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You could build your own Authorization solution…but should you?

Axiomatics CSO Dr. Srijith Nair explains why a building an authorization in-house is a short-term solution for a long-term challenge.

Having spoken with many customers about the challenges around authorization, one of the themes that has come up time and time again is whether an organization should simply build their own authorization system into applications versus buying an external solution.

In fact, I feel like I have talked about this so much that when our team suggested I write about this, my first reaction was to say everyone has heard all of this before.

But as we discussed it further, I realized there are some new considerations that have not been discussed much in the past so I’d like to cover them here.

Before diving into the new things organizations should consider, let me quickly recap my thoughts on two typical questions usually raised.

Will you get enough of a return on your investment to make it worthwhile?

Building an engine that can dynamically process authorization policies based on various attributes is not something that can be created overnight. It requires significant time, expertise and staff resources to complete.

Even when the authorization requirements are so ingrained in what your business offers (as several of our customer use cases have been), it likely doesn’t make sense to invest the time and resources required to build your own from the ground up.

Can you build once but reuse on multiple applications across your network?

The need to securely share your assets and ensure appropriate need-to-know access is not a static, build-once-use-for-ever engineering challenge.

The challenge is going to evolve over time due to new compliance regulations, new threats and new application requirements.

It will be crucial to ensure the authorization solution you build will be flexible enough to be leveraged by other business areas and that future needs can be incorporated with relative ease.

If not, what you build will be a one-off and you will need to repeat the process again for the next use-case. How much is that going to cost you in time and resources?

While those are the usual questions people raise, there are some new ones I’ve started to ask after observing some new trends arise. They may seem like common sense after the fact, but they are often overlooked initially and can be quite costly in the long run.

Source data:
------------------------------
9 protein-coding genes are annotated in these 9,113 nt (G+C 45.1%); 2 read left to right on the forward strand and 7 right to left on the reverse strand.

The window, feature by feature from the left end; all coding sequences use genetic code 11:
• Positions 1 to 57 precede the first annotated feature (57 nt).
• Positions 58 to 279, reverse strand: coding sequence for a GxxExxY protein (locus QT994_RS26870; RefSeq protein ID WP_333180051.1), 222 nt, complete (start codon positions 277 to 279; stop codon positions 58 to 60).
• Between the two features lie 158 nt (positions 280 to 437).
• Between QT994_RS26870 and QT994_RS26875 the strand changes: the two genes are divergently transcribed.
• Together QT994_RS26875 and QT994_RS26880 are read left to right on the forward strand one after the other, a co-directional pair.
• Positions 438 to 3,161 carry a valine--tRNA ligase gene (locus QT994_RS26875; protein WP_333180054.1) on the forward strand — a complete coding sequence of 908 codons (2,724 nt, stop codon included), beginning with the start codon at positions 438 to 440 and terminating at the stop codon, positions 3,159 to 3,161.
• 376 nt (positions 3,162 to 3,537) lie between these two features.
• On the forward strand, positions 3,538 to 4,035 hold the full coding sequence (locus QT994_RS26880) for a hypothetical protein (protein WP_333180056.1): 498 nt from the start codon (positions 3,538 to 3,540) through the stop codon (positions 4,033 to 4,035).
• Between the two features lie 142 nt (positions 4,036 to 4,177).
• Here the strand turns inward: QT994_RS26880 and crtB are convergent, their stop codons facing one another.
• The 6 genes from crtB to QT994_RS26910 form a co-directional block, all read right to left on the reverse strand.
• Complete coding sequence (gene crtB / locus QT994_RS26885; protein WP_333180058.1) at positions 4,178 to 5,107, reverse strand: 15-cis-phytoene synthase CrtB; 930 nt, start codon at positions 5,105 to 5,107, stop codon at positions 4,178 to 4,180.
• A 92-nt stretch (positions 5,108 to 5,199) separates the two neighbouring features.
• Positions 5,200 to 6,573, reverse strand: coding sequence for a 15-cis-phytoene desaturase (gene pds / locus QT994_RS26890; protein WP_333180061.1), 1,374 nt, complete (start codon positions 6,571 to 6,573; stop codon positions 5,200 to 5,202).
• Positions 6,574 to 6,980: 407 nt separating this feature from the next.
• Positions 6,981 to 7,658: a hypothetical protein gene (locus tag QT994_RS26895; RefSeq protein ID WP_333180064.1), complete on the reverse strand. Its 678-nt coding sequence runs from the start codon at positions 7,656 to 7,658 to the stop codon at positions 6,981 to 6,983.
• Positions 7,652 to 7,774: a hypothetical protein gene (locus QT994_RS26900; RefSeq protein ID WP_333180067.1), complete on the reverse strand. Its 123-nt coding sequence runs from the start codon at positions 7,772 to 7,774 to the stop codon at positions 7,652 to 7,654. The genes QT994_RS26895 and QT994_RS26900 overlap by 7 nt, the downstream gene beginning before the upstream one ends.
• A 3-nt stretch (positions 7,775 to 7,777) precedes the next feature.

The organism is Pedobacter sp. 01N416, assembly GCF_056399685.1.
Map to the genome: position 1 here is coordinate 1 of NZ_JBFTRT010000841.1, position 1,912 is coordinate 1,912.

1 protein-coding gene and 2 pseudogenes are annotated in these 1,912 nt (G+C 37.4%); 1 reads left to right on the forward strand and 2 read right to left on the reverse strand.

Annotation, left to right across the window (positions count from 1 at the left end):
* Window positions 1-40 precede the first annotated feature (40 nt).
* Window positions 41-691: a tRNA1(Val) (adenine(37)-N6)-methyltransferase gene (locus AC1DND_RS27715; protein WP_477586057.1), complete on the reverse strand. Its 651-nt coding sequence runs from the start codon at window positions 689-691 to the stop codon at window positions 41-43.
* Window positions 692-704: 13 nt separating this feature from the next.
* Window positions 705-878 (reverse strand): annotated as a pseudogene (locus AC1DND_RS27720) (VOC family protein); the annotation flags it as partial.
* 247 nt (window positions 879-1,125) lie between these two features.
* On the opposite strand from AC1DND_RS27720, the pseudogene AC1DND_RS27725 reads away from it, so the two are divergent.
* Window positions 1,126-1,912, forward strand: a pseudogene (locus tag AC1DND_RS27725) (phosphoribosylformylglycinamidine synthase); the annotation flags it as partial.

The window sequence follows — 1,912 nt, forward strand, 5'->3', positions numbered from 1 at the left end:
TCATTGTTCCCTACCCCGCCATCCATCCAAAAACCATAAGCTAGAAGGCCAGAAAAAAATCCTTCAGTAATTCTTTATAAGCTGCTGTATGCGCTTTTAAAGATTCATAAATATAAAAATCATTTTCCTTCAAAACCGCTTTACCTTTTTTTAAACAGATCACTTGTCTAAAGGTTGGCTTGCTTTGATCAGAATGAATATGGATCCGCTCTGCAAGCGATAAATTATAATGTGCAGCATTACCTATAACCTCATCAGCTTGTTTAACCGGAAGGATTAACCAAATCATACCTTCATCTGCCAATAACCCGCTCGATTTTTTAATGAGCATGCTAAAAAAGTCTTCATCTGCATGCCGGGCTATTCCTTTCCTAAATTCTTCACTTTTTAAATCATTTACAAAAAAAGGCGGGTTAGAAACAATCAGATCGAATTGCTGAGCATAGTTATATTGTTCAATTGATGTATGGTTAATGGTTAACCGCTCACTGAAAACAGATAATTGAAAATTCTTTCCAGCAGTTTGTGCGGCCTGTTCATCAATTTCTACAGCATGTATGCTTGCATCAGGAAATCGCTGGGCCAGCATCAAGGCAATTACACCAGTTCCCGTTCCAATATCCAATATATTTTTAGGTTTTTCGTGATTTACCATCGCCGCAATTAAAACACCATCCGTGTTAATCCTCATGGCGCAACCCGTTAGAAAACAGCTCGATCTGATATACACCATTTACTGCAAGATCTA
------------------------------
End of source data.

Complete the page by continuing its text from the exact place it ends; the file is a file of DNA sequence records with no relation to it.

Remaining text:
Is this something your developers are really passionate about?

The fact is, good developers are in demand and there are lots of employment opportunities.

A recent article I read mentioned the turnover rate in the tech industry is a sky high 18.3%. If you do a little more digging, you’ll see a number of articles over the last couple of years referring to the average tenure in tech being under three years, and even less for some positions.

I’m not suggesting you only let your development team work on things they want to, but I will say I have been in meetings where the discussion of shifting the project focus for a team of developers has quickly evolved into an HR discussion on whether or not the company might lose one or more of the team because “it’s not an area that interests them.”

Many of the personality traits organizations look for when hiring developers such as being passionate about the technology, having an eagerness to learn new things, and a creativity to consider new ways of doing things are the same reasons why someone may opt to leave if they are asked to work on an area they are not passionate about, have already learned about in the past or does not offer much opportunity for creativity.

Each time you lose a developer whether through turnover or due to an internal transfer to another project, finding a replacement can end up costing your organization a great deal.